Jamaica Magazine

New Year and Possibly New Immigration Reform?

Happy New Year to everyone!  I trust you all had a wonderful holiday.  The year of 2010 was filled with the recession and the hopes of the DREAM Act.  The U.S House of Representatives had initially passed the bill but the Senate failed to pass the bill by five votes.  The opponents attacked the bill as amnesty for lawbreakers. At this moment, no one is sure when or how immigration reform will be enacted.  However, we are all hopeful and in that spirit we must take steps to place ourselves in the best position to benefit from immigration reform when it arrives.  Consequently, it is essential that all non-citizens take steps to protect their immigration rights so that they will be able to take advantage of any new immigration reform.

The first step is to know your rights under the current immigration laws. Many non-citizens get so caught up with their busy lives that they rarely make the time to seek legal advice on their current immigration status. This is essential. Many immigration benefits are time-sensitive because most immigration benefits are tied to filing deadlines. Therefore, it is important to find out if you currently qualify for any relief under the current immigration laws because new immigration reform may amend or eliminate previous eligibility requirements.

The second step is to assess your taxes. Historically, the United States has required that all non-citizens pay off all owed taxes to apply for certain immigration benefits.  Presently, under the current immigration laws, permanent residents are required to disclose if they owe any taxes during their citizenship interview. In addition, non-citizens who are applying for cancellation of removal before the Immigration Court must show proof that all taxes were paid if they wish to be considered for permanent residence.  If the Court finds that the non-citizen has failed to pay his/her taxes or he/she has received tax credits for which he/she were ineligible to receive then the non-citizen is deemed to lack good moral character which renders him/her ineligible for permanent residence.

The third step is to avoid incurring a criminal history.  For non-citizens who do not have a current driver’s license this means they must not drive. It would be best to carpool or take public transportation to reach their destination. States are now enacting harsher penalties for non-citizens who routinely drive without a valid license or under the influence.  Recently, Georgia passed legislation that makes it a felony to drive without a license. If you already have a criminal history it would be beneficial to find out if your specific violation will have any adverse impact on your ability to acquire immigration benefits. Some minor criminal/traffic violations will not disqualify you from acquiring immigration benefits but you should seek legal counsel to ensure that your criminal history will not adversely affect your immigration status. Likewise, if you have been charged with a crime you should seek advice from an immigration attorney before you plead guilty or no contest to any charges.  Typically, public defenders and some criminal defense attorneys are only competent to represent you in your criminal matters. Not all criminal defense attorneys are knowledgeable about the impact of your criminal conviction on your immigration status or your ability to acquire future immigration benefits.  Consequently, if you are charged with a crime it is important that you seek out immigration advice before you plead guilty or no contest to a crime.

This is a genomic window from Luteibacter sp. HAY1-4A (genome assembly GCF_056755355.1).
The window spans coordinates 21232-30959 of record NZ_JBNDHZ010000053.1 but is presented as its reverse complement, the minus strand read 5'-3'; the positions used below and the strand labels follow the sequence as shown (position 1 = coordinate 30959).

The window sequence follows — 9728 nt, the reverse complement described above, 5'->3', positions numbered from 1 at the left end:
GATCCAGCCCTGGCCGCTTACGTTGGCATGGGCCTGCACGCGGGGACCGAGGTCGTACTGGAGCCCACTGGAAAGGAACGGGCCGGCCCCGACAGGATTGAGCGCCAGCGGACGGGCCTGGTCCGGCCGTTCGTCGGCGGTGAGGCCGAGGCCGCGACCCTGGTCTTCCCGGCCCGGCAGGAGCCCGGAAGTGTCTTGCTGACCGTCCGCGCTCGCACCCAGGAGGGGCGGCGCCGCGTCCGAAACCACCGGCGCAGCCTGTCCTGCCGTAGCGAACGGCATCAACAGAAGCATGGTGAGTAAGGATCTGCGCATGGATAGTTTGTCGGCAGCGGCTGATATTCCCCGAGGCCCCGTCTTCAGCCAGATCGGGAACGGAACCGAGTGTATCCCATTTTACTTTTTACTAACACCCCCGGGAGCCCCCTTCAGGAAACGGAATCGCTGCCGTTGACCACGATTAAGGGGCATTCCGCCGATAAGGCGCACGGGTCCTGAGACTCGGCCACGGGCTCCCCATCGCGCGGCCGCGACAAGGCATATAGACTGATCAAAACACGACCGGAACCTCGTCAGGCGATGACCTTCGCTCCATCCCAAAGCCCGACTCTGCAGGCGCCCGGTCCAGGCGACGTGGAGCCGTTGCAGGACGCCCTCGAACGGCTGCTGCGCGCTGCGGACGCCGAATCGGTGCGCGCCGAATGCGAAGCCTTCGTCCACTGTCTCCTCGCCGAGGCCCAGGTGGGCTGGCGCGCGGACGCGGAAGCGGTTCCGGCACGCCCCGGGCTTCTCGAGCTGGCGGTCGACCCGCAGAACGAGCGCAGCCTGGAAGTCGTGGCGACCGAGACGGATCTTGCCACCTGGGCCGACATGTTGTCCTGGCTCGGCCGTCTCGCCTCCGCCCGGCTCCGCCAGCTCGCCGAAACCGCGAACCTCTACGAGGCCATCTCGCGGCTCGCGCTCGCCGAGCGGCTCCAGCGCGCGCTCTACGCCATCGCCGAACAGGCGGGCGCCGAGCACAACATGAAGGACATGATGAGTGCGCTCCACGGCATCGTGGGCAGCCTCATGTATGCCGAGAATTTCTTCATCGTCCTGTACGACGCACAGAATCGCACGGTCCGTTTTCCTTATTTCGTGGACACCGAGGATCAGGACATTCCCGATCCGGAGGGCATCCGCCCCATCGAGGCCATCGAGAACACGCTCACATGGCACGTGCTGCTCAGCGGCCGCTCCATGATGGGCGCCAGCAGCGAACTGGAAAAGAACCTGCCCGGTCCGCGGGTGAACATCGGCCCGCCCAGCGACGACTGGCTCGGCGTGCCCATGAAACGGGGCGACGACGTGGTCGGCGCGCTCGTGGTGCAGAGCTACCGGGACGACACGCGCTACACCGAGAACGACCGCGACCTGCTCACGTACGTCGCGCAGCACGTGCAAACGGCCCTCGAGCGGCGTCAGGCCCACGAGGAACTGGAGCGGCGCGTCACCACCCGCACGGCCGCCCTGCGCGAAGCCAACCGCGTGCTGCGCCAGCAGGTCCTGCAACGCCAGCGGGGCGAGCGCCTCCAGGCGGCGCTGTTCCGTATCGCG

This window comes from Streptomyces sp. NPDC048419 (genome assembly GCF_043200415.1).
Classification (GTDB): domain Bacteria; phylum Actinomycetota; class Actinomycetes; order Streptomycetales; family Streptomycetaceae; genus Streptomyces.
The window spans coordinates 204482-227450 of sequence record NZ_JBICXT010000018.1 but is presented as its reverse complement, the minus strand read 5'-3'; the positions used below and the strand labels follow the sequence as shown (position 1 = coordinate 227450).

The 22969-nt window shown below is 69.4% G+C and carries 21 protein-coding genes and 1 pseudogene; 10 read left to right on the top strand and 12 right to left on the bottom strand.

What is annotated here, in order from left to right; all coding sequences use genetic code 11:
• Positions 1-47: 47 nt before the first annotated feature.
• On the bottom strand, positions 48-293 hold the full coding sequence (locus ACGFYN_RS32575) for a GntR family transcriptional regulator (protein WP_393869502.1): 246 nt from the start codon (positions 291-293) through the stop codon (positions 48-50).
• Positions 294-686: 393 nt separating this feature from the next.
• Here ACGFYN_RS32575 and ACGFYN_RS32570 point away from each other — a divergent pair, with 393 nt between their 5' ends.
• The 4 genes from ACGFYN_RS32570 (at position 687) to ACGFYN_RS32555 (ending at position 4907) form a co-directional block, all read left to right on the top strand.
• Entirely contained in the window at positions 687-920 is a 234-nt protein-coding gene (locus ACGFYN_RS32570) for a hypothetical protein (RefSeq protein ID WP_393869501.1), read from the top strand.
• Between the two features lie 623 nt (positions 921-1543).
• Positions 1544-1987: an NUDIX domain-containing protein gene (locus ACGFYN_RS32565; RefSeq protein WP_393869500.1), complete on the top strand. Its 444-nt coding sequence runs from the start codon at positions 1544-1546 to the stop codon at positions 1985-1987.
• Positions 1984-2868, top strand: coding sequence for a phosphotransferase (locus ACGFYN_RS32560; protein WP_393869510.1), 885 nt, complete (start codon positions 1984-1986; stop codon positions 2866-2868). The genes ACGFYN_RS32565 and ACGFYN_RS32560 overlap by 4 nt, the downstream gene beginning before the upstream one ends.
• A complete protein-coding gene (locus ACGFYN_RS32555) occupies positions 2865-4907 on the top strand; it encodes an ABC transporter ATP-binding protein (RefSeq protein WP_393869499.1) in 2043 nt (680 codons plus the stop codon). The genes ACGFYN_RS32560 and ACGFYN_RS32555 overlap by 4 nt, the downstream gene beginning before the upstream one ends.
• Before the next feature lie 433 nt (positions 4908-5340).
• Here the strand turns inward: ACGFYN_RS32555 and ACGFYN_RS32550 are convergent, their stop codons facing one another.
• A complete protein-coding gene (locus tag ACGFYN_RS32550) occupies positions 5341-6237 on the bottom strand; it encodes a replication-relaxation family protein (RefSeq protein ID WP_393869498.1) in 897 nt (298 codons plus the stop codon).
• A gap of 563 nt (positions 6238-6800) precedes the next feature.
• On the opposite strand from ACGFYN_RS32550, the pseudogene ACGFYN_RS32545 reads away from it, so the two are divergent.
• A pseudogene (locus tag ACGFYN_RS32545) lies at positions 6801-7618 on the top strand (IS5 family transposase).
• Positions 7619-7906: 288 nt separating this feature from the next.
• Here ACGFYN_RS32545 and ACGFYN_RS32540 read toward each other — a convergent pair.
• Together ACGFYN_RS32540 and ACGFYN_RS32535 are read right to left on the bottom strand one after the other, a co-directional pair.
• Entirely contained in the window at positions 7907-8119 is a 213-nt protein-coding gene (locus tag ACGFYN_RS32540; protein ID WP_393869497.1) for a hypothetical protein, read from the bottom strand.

The fourth step is to ensure that all information on your immigration applications is correct. If there is incorrect or incomplete information on your immigration application, Immigration may deem your application to be fraudulent. Always remember that your immigration application, once filed, becomes a part of your permanent file. Consequently, it is important that you take proactive steps to ensure the accuracy of your application.

The final step is to always remain informed. It is still unclear as to when our government will pass immigration reform. Therefore, our best course of action is to remain vigilant so that we can react quickly once immigration reform is enacted.  The year of 2011 holds great promise.  

Disclaimer: This article is a broad overview of a frequently asked question associated with acquiring permanent residence. This article is provided as a public service and is not intended to establish an attorney client relationship. Any reliance on the information contained herein is taken at your own risk. The information provided in this article should never replace informed counsel when specific immigration-related guidance is needed.

About the Writer:
Safiya Byars is a native of Jamaica and an attorney in Decatur, Georgia. Her firm is located at 160 Clairemont Avenue, Ste. 200, Decatur, Georgia 30030. Her firm handles all Immigration Matters, Deportation, Domestic Relations, Criminal Defense, Business Formation and Litigation, Landlord/Tenant and Estate Planning.  To discuss your case, please contact Attorney Byars at 404-992-6506 or 678-954-5809 or via email.  or visit her firm’s website.    

About the author

Safiya Byars, Esq

Safiya Byars is the founder and senior partner of the Byars Firm. Attorney Byars serves as the Chair of the Family Immigration Continuing Learning Education and the Vice-Chair of the Immigration Law Section of the State Bar of Georgia. She is a native of Kingston, Jamaica. The Byars firm is located at 3720 Chamblee Dunwoody Road, Suite D2, Chamblee, Georgia 30341. The Byars Firm handles Immigration, Family, and Estate Planning matters. We can be reached at 678-736-5600 and email: [email protected]